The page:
In summary, three CprABC-type as well as BceAB-type ABC transporters are mentioned in detail, which are all well studied so far in order to highlight both their functional properties and the differences between these two groups. Within the CprABC group, we have included the NisFEG ABC transporter, which confers immunity against nisin in the producer strains. General characteristics including protein sequence, size, and function of these systems are listed in Tables 1, 2.
Table 1. Comparison of the different Cpr-type resistance systems with the TCS and the ABC transporter.
Table 2. Comparison of the different Bce-type resistance machineries with the TCS and the ABC transporter.
CprABC Resistance Systems
The CprABCK-R System from C. difficile
The operon of the cpr (cationic antimicrobial peptide resistance) system from C. difficile consists of an ABC transporter and a TCS. The genetic organization of the Cpr system resembles the immunity system found in lantibiotic producing strains (see above).
The CprABC transporter from C. difficile is encoded by three different proteins: a nucleotide binding domain called CprA (26 kDa) and the two transmembrane domains called CprB and CprC (27 and 29 kDa, respectively; Figure 3 and Table 1). Both of the TMDs have six predicted transmembrane helices and form a functional heterodimer (Table 1).
The TCS is composed of a RR cprR (CD3320) and a HK cprK (CD1352). The histidine kinase of the Cpr system contains an extracellular loop (113 aa) (Table 1), which has been proposed to be involved in sensing. Such a loop is a general feature of histidine kinases. The regulator does not directly belong to the cpr operon and is distantly located on the chromosome (McBride and Sonenshein, 2011; Suárez et al., 2013).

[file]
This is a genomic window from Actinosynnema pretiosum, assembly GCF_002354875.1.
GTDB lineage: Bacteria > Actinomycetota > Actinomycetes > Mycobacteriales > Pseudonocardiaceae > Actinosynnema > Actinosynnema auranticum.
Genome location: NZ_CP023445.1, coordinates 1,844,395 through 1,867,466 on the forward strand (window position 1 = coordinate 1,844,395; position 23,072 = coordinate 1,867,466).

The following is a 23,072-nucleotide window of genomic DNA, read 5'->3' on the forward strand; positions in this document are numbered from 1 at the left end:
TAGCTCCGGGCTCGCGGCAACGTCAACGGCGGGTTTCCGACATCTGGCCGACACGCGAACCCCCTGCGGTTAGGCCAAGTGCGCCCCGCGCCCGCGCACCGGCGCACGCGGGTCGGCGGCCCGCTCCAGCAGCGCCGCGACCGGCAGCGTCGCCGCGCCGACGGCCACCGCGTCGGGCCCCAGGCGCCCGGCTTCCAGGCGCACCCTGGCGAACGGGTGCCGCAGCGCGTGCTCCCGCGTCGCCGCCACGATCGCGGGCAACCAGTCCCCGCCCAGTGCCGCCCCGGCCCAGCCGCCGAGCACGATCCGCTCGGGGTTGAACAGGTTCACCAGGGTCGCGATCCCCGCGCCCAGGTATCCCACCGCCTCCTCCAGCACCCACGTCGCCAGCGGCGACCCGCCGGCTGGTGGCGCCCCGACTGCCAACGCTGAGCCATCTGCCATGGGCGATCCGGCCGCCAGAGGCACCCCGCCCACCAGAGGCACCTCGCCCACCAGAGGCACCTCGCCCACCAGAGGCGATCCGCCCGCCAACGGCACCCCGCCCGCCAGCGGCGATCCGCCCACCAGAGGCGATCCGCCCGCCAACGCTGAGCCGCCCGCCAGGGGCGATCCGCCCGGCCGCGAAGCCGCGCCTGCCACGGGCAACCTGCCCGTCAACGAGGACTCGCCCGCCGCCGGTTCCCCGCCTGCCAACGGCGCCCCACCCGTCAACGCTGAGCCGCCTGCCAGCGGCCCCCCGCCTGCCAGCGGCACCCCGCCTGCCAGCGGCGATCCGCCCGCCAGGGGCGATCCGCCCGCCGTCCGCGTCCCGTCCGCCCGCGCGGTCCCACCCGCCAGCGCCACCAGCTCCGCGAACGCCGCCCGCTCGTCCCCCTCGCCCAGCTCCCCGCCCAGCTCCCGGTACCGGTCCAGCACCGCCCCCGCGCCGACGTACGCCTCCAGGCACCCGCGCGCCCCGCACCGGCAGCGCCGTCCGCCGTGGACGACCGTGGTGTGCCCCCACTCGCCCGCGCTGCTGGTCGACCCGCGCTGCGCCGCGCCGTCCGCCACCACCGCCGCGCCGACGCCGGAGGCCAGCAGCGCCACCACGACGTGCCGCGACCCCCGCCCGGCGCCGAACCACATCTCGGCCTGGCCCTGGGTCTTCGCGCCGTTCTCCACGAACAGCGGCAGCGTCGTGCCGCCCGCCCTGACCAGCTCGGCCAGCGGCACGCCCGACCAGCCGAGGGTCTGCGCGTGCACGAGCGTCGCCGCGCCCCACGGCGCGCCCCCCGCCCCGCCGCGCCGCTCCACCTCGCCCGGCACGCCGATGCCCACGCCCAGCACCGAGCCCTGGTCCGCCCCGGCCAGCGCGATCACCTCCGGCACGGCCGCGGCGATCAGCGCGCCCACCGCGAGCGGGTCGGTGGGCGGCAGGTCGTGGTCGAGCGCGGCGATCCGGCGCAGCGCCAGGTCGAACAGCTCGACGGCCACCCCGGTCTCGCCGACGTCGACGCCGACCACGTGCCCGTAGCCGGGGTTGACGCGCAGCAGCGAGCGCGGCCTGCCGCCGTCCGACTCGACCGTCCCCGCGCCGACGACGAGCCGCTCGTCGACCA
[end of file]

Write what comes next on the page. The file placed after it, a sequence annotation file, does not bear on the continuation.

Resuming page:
Within C. difficile, the cpr system has been shown to confer resistance against several lantibiotics such as nisin A, gallidermin, and subtilin. Although these lantibiotics are quite different in their amino acid composition, however the first two lanthionine rings are structurally conserved in their tertiary structure (Suárez et al., 2013), suggesting the importance of this region for the cpr genes to recognize lantibiotics. It was proposed that the lanthionine ring along with the proline and glycine residues form the sequence motif recognized by CprK resulting in signaling of the TCS CprK-CprR (Suárez et al., 2013).
The genes encoding the ABC transporter cprABC are regulated by cprK-cprR and are found adjacent to cprK in the genome. Insertional disruption of one of the transporter genes resulted in significant decrease in resistance against both nisin A and gallidermin. Hence, this TCS and ABC transporter pair contributes to the resistance of C. difficile toward many lantibiotics (Suárez et al., 2013). It has been shown that the addition of nisin induced the expression of CprABC, so it could be proven that the CprR is responsible for the upregulation (McBride and Sonenshein, 2011; Suárez et al., 2013).
Additionally, adjacent of the cprABC gene cluster, a lipoprotein is present (CD1348). Although, no involvement in lantibiotic resistance has been described so far, the genetic context resembles the BceAB system found in S. agalactiae, which contains the SaNSR protein, a membrane associated resistance protein (see below). Interestingly, the lipoprotein is not upregulated by the presence of a lantibiotic or antimicrobial peptide and displays a basal expression level (Suárez et al., 2013).
The LcrSR-LctFEG and NsrFE1E2G-XRK Resistance Systems
S. mutans (UA159) has two resistance systems, namely, the LcrSR-LctFEG and NsrFE1E2G-XRK. Both consist of a TCS and an ABC transporter.
Within this system, LcrR (26 kDa) is the RR and the LcrS (50 kDa) is the HK, which also contains an extracellular sensing loop (117aa) (Table 1). The ABC transporter consists of three different domains. The NBD LctF (29 kDa), which is important for the ATP binding and hydrolysis, and two transmembrane domains, LctE (28 kDa) and LctG (27 kDa), which each consist of six transmembrane helices each (Kawada-Matsuo et al., 2013b).